I've worked out about four-five seasons of potential episodes. We're showing that around to people to see how it goes, if there should be any interest I am prepared to launch myself into that.
On how The Show was made for $1.17 million dollars.
Alan Moore: I noticed there seemed to be a lot of the investors gathering around Mitch in the early days of the film. When we finally got it finished we had a modest wrap party at a local restaurant, I thought it was a good-looking film for £3m, and then Mitch said, 'we didn't do that for £3m'… apparently just before the film was due to start shooting, some of the investors pulled out, they said it would take another year or two to raise the money again but someone said if I heard this had happened they would probably never see me again. They gave Mitch a chance to make it for £1m but were breathing down his neck to make sure he met all the deadlines. I believe we got it shot for £900,000, I don't think it looks like a £900,000 movie…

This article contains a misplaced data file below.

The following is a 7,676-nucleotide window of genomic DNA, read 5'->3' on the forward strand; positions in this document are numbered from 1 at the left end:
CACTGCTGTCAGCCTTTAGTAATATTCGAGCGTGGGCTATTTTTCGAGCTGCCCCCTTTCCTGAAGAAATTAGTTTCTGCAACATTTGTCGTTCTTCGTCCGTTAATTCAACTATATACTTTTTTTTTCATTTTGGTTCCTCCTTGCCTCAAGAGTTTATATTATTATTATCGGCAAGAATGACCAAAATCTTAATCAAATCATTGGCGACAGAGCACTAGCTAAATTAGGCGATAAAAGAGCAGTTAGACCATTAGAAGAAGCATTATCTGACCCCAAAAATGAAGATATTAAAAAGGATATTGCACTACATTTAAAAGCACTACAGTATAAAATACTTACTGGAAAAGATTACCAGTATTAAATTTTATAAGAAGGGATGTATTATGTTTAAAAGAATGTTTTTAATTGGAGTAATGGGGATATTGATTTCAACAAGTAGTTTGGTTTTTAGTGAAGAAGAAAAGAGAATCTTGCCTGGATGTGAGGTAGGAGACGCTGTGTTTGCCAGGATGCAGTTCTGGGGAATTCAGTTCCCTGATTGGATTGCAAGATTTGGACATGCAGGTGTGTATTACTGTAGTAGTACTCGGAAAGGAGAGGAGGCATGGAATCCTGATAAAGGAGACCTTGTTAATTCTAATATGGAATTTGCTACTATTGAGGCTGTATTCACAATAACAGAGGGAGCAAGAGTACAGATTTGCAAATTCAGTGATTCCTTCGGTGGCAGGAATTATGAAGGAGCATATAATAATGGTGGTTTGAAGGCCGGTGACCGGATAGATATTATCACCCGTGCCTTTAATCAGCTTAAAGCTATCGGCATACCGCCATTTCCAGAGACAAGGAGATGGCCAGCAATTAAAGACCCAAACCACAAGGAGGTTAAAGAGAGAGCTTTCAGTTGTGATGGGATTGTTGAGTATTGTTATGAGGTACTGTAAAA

On his home town, Northampton.
Alan Moore: The main good fortune was that we had Northampton at our disposal, perhaps the only good thing about having the town on its knees is that the council are absolutely desperate for anything that will draw any kind of financial attention to this collapsed hellhole. They gave us the freedom of the town.
The Show, written by and co-starring Alan Moore, directed by Mitch Jenkins and starring Tom Burke, Siobhan Hewlett, Ellie Bamber, Darrell D'Silva, Richard Dillane, Christopher Fairbank, and Sheila Atim premieres this week in the Official Selection for the 53rd Sitges Festival Internacional de Cinema Fantàstic de Catalunya and was also one of the Official Selection for the cancelled 2020 SXSW Film Festival.